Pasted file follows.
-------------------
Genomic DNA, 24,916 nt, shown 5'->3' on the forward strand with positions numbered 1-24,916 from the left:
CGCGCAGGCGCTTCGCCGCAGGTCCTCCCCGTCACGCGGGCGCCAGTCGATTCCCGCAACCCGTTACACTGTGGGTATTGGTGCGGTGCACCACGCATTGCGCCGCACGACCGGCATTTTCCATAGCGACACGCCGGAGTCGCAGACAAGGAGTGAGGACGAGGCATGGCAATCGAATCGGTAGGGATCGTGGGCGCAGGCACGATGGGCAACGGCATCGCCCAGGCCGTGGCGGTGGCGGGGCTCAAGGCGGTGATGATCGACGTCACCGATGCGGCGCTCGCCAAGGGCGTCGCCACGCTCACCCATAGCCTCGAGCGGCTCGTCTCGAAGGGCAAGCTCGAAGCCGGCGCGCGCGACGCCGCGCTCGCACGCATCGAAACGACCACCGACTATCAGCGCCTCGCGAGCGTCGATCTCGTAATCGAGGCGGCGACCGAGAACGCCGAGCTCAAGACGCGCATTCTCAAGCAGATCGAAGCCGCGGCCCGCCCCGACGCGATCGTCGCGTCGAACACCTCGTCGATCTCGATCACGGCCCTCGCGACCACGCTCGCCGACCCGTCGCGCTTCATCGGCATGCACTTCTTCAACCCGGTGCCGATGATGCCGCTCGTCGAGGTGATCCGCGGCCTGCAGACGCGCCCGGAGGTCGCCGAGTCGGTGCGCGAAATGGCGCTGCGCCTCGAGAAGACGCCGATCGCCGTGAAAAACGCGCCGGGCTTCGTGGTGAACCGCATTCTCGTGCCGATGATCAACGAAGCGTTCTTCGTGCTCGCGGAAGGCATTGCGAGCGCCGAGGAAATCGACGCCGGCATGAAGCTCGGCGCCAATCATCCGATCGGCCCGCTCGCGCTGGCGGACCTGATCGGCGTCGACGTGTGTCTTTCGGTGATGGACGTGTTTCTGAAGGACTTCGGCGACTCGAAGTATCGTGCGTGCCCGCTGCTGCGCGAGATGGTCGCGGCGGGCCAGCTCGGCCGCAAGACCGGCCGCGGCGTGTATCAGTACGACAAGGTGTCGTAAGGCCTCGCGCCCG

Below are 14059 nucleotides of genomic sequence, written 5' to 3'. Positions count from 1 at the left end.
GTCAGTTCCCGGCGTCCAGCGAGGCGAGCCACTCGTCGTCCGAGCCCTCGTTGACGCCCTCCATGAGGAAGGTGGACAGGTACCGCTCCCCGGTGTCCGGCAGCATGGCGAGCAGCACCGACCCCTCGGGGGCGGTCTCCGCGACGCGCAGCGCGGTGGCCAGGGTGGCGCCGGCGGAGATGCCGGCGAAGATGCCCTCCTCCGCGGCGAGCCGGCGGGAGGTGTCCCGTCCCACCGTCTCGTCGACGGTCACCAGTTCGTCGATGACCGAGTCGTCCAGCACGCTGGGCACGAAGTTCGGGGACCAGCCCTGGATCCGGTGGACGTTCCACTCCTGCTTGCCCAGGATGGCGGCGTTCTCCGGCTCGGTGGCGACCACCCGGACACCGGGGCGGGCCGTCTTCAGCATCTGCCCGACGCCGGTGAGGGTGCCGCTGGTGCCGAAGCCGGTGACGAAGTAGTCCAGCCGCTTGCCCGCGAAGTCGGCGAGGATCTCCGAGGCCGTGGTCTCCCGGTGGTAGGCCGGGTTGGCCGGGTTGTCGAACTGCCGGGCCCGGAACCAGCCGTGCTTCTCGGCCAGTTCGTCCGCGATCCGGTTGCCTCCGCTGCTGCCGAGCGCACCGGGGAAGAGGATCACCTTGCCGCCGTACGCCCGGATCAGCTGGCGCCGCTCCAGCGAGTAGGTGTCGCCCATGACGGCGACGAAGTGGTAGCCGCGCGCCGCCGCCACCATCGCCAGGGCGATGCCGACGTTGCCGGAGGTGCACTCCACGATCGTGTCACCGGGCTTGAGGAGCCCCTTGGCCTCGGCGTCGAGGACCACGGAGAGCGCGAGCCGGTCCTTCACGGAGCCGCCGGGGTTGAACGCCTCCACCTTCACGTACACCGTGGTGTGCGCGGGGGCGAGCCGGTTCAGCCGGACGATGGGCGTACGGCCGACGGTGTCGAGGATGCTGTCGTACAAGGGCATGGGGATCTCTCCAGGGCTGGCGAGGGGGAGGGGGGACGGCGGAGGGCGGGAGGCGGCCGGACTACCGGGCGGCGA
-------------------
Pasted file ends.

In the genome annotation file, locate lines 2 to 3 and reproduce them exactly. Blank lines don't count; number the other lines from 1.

CGCGCAGGCGCTTCGCCGCAGGTCCTCCCCGTCACGCGGGCGCCAGTCGATTCCCGCAACCCGTTACACTGTGGGTATTGGTGCGGTGCACCACGCATTGCGCCGCACGACCGGCATTTTCCATAGCGACACGCCGGAGTCGCAGACAAGGAGTGAGGACGAGGCATGGCAATCGAATCGGTAGGGATCGTGGGCGCAGGCACGATGGGCAACGGCATCGCCCAGGCCGTGGCGGTGGCGGGGCTCAAGGCGGTGATGATCGACGTCACCGATGCGGCGCTCGCCAAGGGCGTCGCCACGCTCACCCATAGCCTCGAGCGGCTCGTCTCGAAGGGCAAGCTCGAAGCCGGCGCGCGCGACGCCGCGCTCGCACGCATCGAAACGACCACCGACTATCAGCGCCTCGCGAGCGTCGATCTCGTAATCGAGGCGGCGACCGAGAACGCCGAGCTCAAGACGCGCATTCTCAAGCAGATCGAAGCCGCGGCCCGCCCCGACGCGATCGTCGCGTCGAACACCTCGTCGATCTCGATCACGGCCCTCGCGACCACGCTCGCCGACCCGTCGCGCTTCATCGGCATGCACTTCTTCAACCCGGTGCCGATGATGCCGCTCGTCGAGGTGATCCGCGGCCTGCAGACGCGCCCGGAGGTCGCCGAGTCGGTGCGCGAAATGGCGCTGCGCCTCGAGAAGACGCCGATCGCCGTGAAAAACGCGCCGGGCTTCGTGGTGAACCGCATTCTCGTGCCGATGATCAACGAAGCGTTCTTCGTGCTCGCGGAAGGCATTGCGAGCGCCGAGGAAATCGACGCCGGCATGAAGCTCGGCGCCAATCATCCGATCGGCCCGCTCGCGCTGGCGGACCTGATCGGCGTCGACGTGTGTCTTTCGGTGATGGACGTGTTTCTGAAGGACTTCGGCGACTCGAAGTATCGTGCGTGCCCGCTGCTGCGCGAGATGGTCGCGGCGGGCCAGCTCGGCCGCAAGACCGGCCGCGGCGTGTATCAGTACGACAAGGTGTCGTAAGGCCTCGCGCCCG

Below are 14059 nucleotides of genomic sequence, written 5' to 3'. Positions count from 1 at the left end.